N2 - Background: The [18F]AV-1451 positron emission tomography ligand allows the in vivo assessment of tau proteins in the brain. It shows strong binding in Alzheimer's dementia, but little is known about how it performs in progressive supranuclear palsy, a primary 4R tauopathy. Objectives: The objectives of this study were to determine whether [18F]AV-1451 uptake can be observed in progressive supranuclear palsy and to characterize the regional distribution when compared with controls and Alzheimer's dementia. Methods: [18F]AV-1451 positron emission tomography was performed in 10 patients with probable progressive supranuclear palsy. These patients were age- and gender-matched to 50 controls and 10 Alzheimer's dementia patients who had undergone identical [18F]AV-1451 imaging. Regional comparisons of [18F]AV-1451 uptake were performed across the whole brain using region-of-interest and voxel-level analyses, and correlations between regional [18F]AV-1451 and the progressive supranuclear palsy rating scale were assessed. Results: An elevated [18F]AV-1451 signal was observed in progressive supranuclear palsy when compared with controls in the pallidum, midbrain, dentate nucleus of the cerebellum, thalamus, caudate nucleus, and frontal regions. Signal in the cerebellar dentate and pallidum were also greater in progressive supranuclear palsy when compared with Alzheimer's dementia. Conversely, the [18F]AV-1451 signal across the cortex was higher in Alzheimer's dementia when compared with progressive supranuclear palsy. The [18F]AV-1451 signal in a number of regions correlated with the progressive supranuclear palsy rating scale. Conclusions: Progressive supranuclear palsy is associated with an elevated [18F]AV-1451 signal in a characteristic and distinct regional pattern that correlates with disease severity and differs from the patterns observed in Alzheimer's dementia.

AB - Background: The [18F]AV-1451 positron emission tomography ligand allows the in vivo assessment of tau proteins in the brain. It shows strong binding in Alzheimer's dementia, but little is known about how it performs in progressive supranuclear palsy, a primary 4R tauopathy. Objectives: The objectives of this study were to determine whether [18F]AV-1451 uptake can be observed in progressive supranuclear palsy and to characterize the regional distribution when compared with controls and Alzheimer's dementia. Methods: [18F]AV-1451 positron emission tomography was performed in 10 patients with probable progressive supranuclear palsy. These patients were age- and gender-matched to 50 controls and 10 Alzheimer's dementia patients who had undergone identical [18F]AV-1451 imaging. Regional comparisons of [18F]AV-1451 uptake were performed across the whole brain using region-of-interest and voxel-level analyses, and correlations between regional [18F]AV-1451 and the progressive supranuclear palsy rating scale were assessed. Results: An elevated [18F]AV-1451 signal was observed in progressive supranuclear palsy when compared with controls in the pallidum, midbrain, dentate nucleus of the cerebellum, thalamus, caudate nucleus, and frontal regions. Signal in the cerebellar dentate and pallidum were also greater in progressive supranuclear palsy when compared with Alzheimer's dementia. Conversely, the [18F]AV-1451 signal across the cortex was higher in Alzheimer's dementia when compared with progressive supranuclear palsy. The [18F]AV-1451 signal in a number of regions correlated with the progressive supranuclear palsy rating scale. Conclusions: Progressive supranuclear palsy is associated with an elevated [18F]AV-1451 signal in a characteristic and distinct regional pattern that correlates with disease severity and differs from the patterns observed in Alzheimer's dementia.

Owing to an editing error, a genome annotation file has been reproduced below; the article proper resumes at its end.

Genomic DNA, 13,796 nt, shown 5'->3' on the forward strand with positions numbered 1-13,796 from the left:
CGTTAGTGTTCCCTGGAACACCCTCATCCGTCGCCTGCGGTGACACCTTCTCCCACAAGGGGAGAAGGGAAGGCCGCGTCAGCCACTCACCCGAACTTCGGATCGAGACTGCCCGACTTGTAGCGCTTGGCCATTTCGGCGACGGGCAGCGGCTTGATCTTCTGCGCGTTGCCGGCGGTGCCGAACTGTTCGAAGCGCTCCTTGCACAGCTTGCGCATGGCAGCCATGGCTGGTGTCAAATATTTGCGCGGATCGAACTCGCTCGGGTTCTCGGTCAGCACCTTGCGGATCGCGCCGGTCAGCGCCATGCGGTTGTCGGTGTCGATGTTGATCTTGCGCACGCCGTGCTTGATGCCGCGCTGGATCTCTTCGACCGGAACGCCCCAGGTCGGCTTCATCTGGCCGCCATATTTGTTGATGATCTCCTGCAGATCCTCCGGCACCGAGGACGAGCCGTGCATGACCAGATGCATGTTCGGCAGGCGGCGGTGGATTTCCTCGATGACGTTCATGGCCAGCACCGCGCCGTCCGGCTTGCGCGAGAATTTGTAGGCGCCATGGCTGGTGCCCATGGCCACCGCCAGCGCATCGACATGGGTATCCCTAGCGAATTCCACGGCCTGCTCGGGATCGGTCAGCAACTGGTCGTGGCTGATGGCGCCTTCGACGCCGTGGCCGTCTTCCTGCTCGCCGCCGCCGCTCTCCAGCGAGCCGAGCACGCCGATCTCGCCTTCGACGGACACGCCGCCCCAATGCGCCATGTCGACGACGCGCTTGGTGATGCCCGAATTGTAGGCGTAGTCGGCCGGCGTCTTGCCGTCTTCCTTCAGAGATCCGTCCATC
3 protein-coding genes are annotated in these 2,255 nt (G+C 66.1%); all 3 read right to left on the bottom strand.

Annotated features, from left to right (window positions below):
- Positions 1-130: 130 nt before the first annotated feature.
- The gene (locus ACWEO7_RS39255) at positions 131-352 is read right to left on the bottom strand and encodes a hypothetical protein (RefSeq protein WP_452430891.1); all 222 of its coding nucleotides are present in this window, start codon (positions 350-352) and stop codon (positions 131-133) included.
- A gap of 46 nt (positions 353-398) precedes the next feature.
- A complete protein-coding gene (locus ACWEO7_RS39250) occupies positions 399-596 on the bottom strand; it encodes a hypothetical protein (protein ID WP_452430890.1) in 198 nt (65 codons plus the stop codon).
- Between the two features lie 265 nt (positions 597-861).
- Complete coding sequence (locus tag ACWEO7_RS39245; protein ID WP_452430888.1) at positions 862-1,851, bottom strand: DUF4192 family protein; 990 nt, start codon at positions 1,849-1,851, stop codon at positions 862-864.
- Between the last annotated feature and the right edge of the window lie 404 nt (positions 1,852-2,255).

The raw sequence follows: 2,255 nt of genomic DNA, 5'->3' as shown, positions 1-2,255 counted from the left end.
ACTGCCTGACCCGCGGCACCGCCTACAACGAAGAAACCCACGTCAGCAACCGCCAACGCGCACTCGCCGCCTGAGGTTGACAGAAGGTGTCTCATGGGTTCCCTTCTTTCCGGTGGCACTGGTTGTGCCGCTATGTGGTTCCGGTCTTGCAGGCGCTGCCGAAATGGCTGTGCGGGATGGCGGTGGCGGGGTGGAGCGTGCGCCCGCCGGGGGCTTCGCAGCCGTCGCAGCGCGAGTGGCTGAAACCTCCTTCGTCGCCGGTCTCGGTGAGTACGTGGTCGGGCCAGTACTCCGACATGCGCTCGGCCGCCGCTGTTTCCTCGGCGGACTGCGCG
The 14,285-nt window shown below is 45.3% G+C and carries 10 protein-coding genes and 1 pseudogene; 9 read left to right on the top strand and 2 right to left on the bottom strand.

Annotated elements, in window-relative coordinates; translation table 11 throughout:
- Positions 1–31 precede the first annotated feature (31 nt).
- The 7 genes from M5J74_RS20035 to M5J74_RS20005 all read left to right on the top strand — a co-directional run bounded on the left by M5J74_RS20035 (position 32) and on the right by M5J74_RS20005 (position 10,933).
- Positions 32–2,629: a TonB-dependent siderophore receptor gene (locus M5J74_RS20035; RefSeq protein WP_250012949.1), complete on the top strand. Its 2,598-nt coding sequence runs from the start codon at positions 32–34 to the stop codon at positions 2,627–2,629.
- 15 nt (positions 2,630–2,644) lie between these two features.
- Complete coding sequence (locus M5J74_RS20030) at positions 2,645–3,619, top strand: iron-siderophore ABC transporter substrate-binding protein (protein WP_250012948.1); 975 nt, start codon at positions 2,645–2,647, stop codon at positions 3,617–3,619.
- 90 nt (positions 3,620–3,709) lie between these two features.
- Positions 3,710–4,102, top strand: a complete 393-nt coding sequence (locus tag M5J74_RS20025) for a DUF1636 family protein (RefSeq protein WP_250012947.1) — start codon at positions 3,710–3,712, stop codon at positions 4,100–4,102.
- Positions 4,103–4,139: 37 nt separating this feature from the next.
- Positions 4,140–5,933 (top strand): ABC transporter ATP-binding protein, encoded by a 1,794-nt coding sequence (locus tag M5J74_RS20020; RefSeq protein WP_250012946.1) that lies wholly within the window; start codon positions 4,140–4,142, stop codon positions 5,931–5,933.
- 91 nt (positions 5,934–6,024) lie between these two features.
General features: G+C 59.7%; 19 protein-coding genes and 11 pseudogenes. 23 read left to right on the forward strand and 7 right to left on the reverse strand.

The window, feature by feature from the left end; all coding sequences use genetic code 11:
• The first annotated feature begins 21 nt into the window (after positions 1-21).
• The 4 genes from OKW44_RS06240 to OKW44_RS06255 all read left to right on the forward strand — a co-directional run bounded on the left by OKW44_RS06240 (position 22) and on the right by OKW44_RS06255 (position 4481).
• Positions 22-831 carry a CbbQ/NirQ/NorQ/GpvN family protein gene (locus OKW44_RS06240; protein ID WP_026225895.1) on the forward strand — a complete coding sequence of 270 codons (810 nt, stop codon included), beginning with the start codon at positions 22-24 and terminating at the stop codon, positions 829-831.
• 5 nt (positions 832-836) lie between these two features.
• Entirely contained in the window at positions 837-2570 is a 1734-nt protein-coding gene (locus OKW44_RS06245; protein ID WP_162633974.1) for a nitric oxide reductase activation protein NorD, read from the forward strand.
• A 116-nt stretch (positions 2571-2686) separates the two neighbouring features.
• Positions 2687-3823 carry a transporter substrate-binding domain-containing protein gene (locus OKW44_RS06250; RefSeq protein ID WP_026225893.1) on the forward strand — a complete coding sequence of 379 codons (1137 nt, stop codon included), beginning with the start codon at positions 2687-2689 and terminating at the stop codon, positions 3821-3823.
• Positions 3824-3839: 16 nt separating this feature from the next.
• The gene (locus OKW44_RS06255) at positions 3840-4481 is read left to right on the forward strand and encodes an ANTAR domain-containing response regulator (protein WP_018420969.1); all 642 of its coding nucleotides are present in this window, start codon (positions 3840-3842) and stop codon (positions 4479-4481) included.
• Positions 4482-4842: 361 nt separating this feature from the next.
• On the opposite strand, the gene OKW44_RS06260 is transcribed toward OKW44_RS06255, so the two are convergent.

KW - Alzheimer's dementia

KW - Positron emission tomography

KW - Progressive supranuclear palsy

KW - Tau